Posted by: Robert Mitchell Jr. at April 15, 2012 02:13 AM

Because "equal treatment under the laws" means that women should have more legal ways to refuse to become a mother than men should to become fathers (even if the child isn't his by DNA).

"equal treatment under the laws". You keep using that phrase. I do not think it means what you think it means.

Posted by: SDN at April 15, 2012 08:59 AM

The comments by Mr. Mitchell and SDN reinforce was I was saying: whether you're a man or a woman, every time you have sex, you're potentially choosing a parent for the unborn child that may result, and you're auditioning for that role yourself, as well. Your sexual partner is someone who might well have a huge role in an important part of your life for at least 20 years, if not your lifetime. Act like it! It's a good idea to know your sexual partner's character very well indeed, and to be checking on your own character at the same time. There's no such thing as consequence-free sex -- only a greater or lesser number of lucky escapes.

I'm as big a fan of equality under the law as anyone, but this is not primarily a question of whether the law is more unfair to the father or to the mother, or even whether it's possible to treat them alike, considering that only one of them gets pregnant. It's a question of how adults will regulate their own behavior so as to be fulfill their duties to people they have made dependent on them. If the law has to get involved at all, it's already a huge disgrace.

Nobody forces either sex or fertility on us, nor does anyone choose our sexual partners for us in this culture. Sure, it's more fun to have sex whenever we like, but if things don't work out well with someone we didn't know well enough to trust, that's on us. It's not going to be nice for either parent, but the primary issue now is how not to make the baby bear the consequences, not how to ensure that neither parent gets one up over the other parent.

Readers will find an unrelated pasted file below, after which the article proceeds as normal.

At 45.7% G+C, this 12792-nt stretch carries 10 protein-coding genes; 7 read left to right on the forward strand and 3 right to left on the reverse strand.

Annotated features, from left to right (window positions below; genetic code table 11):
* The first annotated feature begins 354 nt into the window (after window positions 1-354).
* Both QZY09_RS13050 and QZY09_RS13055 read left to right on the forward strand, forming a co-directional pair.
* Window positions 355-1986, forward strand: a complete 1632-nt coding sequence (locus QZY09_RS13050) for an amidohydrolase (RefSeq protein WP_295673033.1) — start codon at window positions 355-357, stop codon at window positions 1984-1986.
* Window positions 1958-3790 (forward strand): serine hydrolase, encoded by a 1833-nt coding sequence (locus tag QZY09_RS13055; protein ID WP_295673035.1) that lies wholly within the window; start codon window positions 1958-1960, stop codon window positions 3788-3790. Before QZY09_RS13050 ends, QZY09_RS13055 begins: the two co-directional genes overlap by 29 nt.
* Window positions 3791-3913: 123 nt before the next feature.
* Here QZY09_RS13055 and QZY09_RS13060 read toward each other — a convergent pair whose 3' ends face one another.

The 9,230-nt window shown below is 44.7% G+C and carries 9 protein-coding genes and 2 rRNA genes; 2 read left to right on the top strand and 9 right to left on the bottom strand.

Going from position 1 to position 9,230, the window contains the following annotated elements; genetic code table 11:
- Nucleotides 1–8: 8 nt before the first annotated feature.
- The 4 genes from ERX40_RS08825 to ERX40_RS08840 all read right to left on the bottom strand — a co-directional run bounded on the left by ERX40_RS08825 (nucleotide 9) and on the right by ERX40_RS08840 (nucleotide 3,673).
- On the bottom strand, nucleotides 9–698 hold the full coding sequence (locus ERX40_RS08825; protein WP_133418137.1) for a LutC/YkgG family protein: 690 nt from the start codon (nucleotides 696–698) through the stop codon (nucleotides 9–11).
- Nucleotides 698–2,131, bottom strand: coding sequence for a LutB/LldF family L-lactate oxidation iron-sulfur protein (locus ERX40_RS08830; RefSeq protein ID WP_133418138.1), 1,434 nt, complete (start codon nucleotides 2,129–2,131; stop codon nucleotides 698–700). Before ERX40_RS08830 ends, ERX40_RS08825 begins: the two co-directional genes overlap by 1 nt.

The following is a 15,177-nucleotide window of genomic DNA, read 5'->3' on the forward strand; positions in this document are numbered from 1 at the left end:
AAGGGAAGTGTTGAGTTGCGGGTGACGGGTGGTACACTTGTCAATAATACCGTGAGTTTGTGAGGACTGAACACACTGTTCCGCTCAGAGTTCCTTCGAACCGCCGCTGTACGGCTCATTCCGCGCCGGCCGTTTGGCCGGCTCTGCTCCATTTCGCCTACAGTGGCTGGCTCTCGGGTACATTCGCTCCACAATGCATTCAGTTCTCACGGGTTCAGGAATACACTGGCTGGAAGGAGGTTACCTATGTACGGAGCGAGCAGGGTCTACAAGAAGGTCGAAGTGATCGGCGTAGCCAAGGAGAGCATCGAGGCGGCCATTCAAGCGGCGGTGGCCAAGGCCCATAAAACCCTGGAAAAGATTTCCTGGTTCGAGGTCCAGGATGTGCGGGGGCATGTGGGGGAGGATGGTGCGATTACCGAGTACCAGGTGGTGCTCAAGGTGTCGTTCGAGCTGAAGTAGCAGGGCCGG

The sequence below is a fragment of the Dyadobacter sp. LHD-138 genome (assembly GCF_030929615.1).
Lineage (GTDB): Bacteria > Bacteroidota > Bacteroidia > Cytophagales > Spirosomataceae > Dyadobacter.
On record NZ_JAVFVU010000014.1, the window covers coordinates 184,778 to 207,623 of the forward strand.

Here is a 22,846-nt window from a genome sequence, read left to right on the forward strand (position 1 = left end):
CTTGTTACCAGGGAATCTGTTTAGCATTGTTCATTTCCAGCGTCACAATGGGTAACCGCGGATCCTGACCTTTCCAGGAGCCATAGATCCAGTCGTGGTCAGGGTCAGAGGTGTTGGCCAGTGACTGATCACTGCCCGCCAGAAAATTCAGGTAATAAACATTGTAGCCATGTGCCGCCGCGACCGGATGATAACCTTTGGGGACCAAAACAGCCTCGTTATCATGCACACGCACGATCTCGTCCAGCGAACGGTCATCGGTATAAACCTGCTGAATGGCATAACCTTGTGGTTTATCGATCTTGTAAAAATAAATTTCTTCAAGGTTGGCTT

Posted by: Texan99 at April 15, 2012 10:04 AM

I read that particular bit from Taranto yesterday, and, oddly, I find myself being Inigo Montoya: I don't think it means what you think it means. I saw that it wasn't boys becoming romantic or even really responsible, as the study writer contended, but fearful of child support in perpetuity(not saying right or wrong here). I caught it as more, 'This study author is dumb, and the way things are set up it's obvious why men/boys/manchildren/Peter Pans prefer to stay home with a bottle of baby oil and their laptops/smartphones' In a situation where one has zero say even if you are responsible, wearing a cap, but have a failure it's a better play to forgoe the human experience. Game theory and Ayn Rand(the misunderstaning of her, rather) win out. It's not responsibility rather, but selfishness, naked selfishness not virtue that's driving this; contra the study author.

Basically, I see this as a BlueForce on BlueForce moment. But then, I'm usually Red Teaming. (And, yes, I know I mixed metaphors. Shoot me, but only with Nerf darts.)

Oh, and Taranto tickled your fancy this one ought to make you dance in the streets: http://www.dailymail.co.uk/news/article-2129456/Do-girls-want-career-attract-man-Provocative-study-casts-high-fliers-new-light.html Not sure what to make of this one. I will add anecdotally that RBBH felt this way until I came along: the PhD and Job were all she could really look forward to because she was nerdy and refused to dress like a whore(which in today's parlance is 'cute' in many 15-25 circles I know of, living in a college town). Still. This could've been poorly designed and executed. I don't know.